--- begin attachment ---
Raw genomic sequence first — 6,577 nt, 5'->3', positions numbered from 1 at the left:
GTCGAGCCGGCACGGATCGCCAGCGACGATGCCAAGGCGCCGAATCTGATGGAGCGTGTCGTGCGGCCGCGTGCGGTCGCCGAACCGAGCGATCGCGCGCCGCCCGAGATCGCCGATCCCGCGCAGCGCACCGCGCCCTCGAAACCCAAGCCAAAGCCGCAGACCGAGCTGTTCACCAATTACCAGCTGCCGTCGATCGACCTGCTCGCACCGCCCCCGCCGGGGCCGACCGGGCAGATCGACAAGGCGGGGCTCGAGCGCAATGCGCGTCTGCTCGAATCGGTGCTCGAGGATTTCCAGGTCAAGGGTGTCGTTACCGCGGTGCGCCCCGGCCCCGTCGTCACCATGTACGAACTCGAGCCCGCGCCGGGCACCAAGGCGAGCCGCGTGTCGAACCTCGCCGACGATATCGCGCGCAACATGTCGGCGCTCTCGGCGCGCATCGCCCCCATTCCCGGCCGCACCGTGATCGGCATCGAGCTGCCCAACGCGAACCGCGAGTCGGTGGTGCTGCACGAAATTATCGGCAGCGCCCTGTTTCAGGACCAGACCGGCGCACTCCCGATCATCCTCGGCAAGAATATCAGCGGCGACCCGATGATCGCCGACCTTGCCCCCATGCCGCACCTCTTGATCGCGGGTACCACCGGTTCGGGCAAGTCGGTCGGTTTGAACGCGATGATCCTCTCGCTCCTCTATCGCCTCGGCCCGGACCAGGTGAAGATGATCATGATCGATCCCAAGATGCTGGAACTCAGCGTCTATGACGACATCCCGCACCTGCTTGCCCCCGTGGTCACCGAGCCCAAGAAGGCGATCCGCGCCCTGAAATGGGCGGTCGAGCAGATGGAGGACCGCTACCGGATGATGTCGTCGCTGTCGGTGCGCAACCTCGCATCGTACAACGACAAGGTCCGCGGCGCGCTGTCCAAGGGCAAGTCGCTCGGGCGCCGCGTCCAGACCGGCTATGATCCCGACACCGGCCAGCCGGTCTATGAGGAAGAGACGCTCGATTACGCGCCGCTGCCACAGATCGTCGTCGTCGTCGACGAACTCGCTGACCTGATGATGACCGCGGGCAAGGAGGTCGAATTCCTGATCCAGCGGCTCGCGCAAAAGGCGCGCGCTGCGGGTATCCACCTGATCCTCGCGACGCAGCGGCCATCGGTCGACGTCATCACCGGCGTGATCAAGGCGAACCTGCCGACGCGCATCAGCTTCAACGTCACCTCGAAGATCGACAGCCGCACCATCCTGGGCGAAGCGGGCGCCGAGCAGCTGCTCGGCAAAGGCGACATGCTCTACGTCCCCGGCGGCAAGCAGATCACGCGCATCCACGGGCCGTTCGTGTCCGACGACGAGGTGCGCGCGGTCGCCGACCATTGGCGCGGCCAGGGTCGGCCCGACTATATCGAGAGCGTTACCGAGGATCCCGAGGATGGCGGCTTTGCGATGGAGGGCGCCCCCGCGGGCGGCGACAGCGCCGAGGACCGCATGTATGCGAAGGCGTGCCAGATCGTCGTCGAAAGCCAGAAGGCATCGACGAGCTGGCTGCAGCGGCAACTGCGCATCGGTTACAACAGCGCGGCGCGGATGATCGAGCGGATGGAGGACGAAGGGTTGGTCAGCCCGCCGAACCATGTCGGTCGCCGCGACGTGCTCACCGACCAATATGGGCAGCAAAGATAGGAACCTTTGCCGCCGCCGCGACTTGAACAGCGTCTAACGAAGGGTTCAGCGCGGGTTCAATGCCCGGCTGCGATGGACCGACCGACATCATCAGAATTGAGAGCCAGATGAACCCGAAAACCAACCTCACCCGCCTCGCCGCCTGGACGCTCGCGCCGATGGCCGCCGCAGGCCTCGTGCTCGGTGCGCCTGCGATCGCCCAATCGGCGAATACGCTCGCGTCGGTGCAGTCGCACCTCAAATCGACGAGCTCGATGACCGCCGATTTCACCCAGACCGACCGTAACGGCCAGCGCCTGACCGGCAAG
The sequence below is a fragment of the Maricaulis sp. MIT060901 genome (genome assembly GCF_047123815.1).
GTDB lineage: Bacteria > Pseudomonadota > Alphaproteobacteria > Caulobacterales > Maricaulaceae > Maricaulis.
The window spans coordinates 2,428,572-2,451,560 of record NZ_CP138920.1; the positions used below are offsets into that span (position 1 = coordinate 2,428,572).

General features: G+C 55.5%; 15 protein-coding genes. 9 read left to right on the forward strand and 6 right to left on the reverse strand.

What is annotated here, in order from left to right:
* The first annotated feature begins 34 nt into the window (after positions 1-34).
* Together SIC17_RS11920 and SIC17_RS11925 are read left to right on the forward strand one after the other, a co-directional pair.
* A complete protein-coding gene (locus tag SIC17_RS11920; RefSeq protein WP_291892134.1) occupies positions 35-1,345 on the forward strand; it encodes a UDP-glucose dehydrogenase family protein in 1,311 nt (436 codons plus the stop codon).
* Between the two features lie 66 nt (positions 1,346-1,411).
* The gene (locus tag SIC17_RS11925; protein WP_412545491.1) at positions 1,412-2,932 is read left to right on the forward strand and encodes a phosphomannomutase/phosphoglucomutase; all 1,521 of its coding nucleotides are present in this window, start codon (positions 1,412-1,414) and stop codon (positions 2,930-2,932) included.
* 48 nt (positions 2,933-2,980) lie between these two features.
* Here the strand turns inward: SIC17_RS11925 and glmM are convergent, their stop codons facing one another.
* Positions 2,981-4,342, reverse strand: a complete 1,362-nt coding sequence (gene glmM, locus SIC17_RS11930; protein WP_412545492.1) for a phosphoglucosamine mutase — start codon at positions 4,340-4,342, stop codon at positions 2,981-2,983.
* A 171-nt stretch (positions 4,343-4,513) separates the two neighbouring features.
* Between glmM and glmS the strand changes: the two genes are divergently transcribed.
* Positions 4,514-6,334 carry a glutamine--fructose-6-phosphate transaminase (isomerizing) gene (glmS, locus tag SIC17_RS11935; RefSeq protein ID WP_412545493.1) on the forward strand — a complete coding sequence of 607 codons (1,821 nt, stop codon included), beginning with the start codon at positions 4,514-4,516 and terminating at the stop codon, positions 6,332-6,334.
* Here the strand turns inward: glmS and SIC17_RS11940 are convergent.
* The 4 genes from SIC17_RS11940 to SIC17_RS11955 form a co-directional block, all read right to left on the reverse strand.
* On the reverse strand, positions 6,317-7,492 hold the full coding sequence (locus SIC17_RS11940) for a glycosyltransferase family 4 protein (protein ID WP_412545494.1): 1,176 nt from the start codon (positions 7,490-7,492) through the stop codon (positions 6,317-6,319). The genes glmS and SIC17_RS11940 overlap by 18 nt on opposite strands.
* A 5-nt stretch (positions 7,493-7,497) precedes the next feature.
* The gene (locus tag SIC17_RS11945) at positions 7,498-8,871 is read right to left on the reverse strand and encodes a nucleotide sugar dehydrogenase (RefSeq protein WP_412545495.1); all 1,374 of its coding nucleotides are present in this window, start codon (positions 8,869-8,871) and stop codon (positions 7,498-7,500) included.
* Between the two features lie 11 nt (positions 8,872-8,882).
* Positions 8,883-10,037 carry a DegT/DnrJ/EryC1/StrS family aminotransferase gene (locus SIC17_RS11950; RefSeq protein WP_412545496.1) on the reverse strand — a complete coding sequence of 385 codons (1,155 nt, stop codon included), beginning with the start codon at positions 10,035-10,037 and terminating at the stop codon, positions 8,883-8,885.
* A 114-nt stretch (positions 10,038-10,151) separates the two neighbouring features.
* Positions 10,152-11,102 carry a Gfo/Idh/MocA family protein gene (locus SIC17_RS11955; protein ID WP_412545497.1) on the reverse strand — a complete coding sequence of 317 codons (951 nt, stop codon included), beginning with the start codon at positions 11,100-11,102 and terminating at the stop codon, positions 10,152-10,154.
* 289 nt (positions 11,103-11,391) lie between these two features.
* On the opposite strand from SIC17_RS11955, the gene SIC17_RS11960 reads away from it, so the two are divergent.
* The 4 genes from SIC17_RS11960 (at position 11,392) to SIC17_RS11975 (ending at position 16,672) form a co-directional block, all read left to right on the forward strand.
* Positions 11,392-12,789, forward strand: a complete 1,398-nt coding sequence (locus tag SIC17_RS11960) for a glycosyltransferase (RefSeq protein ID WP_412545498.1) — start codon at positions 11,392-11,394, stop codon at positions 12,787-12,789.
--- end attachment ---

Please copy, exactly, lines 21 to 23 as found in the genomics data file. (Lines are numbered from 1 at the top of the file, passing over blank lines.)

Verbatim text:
* On the reverse strand, positions 6,317-7,492 hold the full coding sequence (locus SIC17_RS11940) for a glycosyltransferase family 4 protein (protein ID WP_412545494.1): 1,176 nt from the start codon (positions 7,490-7,492) through the stop codon (positions 6,317-6,319). The genes glmS and SIC17_RS11940 overlap by 18 nt on opposite strands.
* A 5-nt stretch (positions 7,493-7,497) precedes the next feature.
* The gene (locus tag SIC17_RS11945) at positions 7,498-8,871 is read right to left on the reverse strand and encodes a nucleotide sugar dehydrogenase (RefSeq protein WP_412545495.1); all 1,374 of its coding nucleotides are present in this window, start codon (positions 8,869-8,871) and stop codon (positions 7,498-7,500) included.